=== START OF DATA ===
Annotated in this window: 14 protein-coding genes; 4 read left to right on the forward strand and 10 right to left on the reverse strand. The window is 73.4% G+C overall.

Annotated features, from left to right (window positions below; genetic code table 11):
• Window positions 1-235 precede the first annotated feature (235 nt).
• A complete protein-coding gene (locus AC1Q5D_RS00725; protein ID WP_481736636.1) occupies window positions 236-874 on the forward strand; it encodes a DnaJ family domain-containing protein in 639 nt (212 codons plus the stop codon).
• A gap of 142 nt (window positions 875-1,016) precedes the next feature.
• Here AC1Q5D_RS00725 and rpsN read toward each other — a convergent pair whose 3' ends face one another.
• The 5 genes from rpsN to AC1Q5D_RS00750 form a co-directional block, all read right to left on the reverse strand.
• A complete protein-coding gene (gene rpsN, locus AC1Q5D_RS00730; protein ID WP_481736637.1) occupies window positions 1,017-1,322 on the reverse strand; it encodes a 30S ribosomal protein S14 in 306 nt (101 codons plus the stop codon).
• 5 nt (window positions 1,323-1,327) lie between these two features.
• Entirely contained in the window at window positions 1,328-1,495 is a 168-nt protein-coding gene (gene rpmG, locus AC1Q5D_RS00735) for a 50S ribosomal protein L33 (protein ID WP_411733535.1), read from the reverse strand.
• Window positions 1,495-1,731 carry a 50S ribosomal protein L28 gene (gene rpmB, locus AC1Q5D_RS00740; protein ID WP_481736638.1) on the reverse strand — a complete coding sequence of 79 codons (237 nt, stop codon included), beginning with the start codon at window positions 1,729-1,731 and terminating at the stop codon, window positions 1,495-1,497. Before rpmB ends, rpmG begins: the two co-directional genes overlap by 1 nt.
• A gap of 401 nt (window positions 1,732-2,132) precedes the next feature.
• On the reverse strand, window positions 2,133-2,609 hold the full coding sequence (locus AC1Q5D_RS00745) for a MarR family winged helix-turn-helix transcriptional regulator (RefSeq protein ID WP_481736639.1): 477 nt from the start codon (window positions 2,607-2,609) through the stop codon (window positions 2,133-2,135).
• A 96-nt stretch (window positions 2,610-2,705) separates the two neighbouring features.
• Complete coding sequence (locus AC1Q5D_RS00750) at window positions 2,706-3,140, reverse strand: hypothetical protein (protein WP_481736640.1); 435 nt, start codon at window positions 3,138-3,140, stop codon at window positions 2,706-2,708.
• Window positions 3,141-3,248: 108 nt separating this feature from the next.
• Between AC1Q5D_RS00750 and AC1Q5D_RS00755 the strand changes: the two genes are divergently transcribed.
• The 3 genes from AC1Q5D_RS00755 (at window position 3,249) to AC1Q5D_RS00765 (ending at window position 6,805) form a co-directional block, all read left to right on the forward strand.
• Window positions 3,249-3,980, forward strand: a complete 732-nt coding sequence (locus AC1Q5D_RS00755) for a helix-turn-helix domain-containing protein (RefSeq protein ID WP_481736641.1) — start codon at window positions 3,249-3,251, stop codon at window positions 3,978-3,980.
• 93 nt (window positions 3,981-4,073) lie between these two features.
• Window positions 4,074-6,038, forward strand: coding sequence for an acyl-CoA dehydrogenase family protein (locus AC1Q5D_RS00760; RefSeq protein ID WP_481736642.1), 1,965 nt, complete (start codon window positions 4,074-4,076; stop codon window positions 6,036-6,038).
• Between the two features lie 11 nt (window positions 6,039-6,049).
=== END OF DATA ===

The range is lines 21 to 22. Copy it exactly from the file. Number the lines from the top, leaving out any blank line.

• Window positions 4,074-6,038, forward strand: coding sequence for an acyl-CoA dehydrogenase family protein (locus AC1Q5D_RS00760; RefSeq protein ID WP_481736642.1), 1,965 nt, complete (start codon window positions 4,074-4,076; stop codon window positions 6,036-6,038).
• Between the two features lie 11 nt (window positions 6,039-6,049).